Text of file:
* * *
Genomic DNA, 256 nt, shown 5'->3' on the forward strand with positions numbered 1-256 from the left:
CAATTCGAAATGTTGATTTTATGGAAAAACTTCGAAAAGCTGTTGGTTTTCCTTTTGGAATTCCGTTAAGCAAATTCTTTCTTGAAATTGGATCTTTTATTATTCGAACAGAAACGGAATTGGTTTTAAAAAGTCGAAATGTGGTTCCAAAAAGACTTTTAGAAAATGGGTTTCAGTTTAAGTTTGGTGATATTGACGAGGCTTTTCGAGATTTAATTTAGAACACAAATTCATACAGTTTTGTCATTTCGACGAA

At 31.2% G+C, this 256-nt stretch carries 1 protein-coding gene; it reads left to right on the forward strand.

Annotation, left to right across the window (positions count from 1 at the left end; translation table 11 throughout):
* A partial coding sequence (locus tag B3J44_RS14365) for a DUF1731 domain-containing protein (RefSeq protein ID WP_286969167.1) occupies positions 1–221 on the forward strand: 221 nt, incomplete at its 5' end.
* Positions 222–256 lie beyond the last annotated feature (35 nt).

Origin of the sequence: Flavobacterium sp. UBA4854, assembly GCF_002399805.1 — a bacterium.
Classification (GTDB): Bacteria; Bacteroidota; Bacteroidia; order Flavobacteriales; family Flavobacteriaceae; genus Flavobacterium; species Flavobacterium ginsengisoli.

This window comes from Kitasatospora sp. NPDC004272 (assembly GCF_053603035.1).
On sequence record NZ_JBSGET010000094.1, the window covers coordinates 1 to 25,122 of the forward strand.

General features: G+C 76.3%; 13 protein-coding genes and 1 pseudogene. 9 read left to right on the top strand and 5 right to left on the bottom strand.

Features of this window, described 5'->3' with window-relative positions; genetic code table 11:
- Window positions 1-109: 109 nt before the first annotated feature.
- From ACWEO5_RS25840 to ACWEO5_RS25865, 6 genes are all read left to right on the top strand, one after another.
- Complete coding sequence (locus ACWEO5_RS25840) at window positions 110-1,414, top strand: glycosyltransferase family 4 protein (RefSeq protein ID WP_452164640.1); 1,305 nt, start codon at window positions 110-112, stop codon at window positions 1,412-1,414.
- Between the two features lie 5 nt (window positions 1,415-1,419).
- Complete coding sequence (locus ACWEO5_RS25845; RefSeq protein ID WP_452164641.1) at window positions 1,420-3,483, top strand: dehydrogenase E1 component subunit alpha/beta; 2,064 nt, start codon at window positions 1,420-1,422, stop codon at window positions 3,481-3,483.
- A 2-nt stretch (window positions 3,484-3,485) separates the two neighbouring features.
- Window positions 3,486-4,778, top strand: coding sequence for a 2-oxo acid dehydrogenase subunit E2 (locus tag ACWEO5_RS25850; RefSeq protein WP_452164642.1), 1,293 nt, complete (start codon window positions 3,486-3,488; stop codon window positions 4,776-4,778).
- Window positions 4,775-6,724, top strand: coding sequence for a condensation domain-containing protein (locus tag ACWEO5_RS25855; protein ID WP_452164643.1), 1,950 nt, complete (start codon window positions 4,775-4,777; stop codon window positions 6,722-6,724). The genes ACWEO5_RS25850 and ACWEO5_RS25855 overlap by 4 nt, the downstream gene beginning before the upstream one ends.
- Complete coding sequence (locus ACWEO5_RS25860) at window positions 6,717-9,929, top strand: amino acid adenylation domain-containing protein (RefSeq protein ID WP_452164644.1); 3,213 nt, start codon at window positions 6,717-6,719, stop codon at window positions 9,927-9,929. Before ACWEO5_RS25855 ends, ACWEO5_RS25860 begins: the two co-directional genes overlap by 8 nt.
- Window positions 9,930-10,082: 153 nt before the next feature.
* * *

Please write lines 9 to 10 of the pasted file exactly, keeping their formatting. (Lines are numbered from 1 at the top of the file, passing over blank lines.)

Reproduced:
This window comes from Kitasatospora sp. NPDC004272 (assembly GCF_053603035.1).
On sequence record NZ_JBSGET010000094.1, the window covers coordinates 1 to 25,122 of the forward strand.